Work on Plays in a Bag has clearly been frenetic and a challenge. The rehearsal period was a mere two weeks and involved only four rehearsals per monologue. There has been rewriting, while some of the plays have pretty much stayed the same – others have been rewritten right up to the day of the performance. ‘Literally, five minutes ago we were restaging and tweaking the lighting for the end of the show,’ Wasserberg exhales, but the fast pace has clearly invigorated her. ‘Of course it’s a much shorter process. So what you are looking to do is take the shortest route to making a play really strong.’
The theme of pragmatism, and having the drive to simply get things done, recurs when talking with the members of Dirty Protest. There is a high premium on communicating directly and immediately with audiences, and learning to work within unavoidable restrictions. ‘Terry Hands at Theatr Clwyd once gave me some great advice’, says Wasserberg; ‘He told me theatre is about looking at what you have, and not what you thought you would have or wish you had. Learn to see what is there.’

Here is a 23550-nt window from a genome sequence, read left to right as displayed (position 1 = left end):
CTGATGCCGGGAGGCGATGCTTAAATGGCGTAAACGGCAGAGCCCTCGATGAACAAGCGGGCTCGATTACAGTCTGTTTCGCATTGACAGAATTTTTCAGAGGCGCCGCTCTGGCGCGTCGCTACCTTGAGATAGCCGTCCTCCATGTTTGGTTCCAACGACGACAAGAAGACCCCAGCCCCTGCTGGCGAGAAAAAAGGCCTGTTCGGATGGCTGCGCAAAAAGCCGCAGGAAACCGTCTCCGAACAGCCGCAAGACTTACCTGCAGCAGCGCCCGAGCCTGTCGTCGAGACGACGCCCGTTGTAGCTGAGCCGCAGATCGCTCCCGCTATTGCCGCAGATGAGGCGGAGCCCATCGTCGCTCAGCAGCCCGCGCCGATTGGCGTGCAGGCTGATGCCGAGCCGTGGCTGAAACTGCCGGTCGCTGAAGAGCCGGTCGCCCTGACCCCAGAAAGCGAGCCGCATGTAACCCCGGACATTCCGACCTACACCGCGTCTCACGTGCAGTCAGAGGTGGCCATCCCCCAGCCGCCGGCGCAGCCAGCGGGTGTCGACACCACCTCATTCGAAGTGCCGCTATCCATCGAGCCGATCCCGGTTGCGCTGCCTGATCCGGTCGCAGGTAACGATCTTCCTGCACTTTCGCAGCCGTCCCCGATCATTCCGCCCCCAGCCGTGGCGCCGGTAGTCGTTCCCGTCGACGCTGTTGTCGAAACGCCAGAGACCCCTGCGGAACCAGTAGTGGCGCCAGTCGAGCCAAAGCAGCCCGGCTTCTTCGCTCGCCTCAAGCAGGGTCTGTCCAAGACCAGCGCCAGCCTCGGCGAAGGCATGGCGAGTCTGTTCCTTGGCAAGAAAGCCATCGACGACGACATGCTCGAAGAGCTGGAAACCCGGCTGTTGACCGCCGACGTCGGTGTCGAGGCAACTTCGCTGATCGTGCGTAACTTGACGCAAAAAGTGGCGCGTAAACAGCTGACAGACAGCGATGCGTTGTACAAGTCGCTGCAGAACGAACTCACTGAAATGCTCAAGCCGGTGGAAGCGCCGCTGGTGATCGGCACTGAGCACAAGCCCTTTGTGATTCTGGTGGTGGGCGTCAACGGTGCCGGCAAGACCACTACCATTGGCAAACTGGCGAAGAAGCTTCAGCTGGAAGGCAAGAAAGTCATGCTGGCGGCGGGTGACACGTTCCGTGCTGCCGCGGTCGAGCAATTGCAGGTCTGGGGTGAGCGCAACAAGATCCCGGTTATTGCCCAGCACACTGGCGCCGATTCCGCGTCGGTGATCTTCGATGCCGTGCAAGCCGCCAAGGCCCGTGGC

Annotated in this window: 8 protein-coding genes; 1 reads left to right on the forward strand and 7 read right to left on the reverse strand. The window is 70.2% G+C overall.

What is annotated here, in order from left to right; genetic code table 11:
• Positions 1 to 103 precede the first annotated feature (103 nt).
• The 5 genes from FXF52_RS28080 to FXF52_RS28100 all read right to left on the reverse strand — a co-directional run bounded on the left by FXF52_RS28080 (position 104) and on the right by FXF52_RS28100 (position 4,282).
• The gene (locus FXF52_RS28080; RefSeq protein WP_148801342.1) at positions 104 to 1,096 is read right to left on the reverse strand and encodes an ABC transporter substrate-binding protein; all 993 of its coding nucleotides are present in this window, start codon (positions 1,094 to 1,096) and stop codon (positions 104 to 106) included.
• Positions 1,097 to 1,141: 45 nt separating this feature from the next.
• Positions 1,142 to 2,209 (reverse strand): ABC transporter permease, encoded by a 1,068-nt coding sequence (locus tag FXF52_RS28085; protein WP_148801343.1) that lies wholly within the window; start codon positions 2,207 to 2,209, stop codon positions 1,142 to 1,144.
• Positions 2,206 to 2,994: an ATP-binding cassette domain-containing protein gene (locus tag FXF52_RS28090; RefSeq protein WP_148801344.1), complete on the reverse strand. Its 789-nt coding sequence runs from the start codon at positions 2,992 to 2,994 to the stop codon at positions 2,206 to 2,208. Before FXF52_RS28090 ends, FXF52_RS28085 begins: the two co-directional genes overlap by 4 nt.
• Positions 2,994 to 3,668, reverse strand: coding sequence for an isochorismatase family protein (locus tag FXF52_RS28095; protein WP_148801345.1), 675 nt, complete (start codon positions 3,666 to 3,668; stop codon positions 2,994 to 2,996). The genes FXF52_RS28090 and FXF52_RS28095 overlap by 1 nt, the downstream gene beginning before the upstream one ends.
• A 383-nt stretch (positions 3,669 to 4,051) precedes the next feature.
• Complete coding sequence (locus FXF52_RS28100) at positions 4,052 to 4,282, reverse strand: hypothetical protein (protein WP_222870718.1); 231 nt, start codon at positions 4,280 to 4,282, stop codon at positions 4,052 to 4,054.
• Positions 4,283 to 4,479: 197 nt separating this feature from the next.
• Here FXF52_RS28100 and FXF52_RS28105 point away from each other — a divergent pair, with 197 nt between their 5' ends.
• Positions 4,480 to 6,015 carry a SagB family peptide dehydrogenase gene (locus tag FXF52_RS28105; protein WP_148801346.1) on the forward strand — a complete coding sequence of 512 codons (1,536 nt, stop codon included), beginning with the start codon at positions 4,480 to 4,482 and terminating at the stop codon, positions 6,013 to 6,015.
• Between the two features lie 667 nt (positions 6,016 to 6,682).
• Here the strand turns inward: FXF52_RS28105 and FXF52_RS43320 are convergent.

As the curtain rises on the cast of Plays in a Bag, it reveals a backdrop on which the names of all the writers who have worked with Dirty Protest in the six years of its existence are handwritten in large yellow chalk. There are about sixty names, including the famous and the yet to be discovered. The message is clear, Dirty Protest is a writers’ theatre, albeit one in which directors and actors are valued for their creativity. As the interview closes, Wasserberg announces that, ‘I’m moving to Cardiff in the autumn, and the reason I’m doing that is because I feel that it is the most exciting place to be right now, theatrically speaking. The culture is so vibrant.’
On the evidence of Plays in a Bag, there are other writers developing their craft with Dirty Protest who might one day emulate the successes of Tim Price, Kath Chandler and Dafydd James. Such development work should be supported somewhere between the fringe and the larger companies such as NTW and Theatr Clwyd. The playwriting culture in Wales is emerging into an exciting period, which has been recognised by the Royal Court. For this culture to take root, however, more mid-scale opportunities to have their works staged must be provided. There has to be a stage between Dirty Protest and the NTW that puts the work in front of audiences instead of groups of fellow workshoppers.
‘What is the Royal Court without The Gate, The Bush or The Finborough?’ asks Wasserberg, ‘Big buildings sometimes need small buildings to develop writers for them’.
Banner illustration by Dean Lewis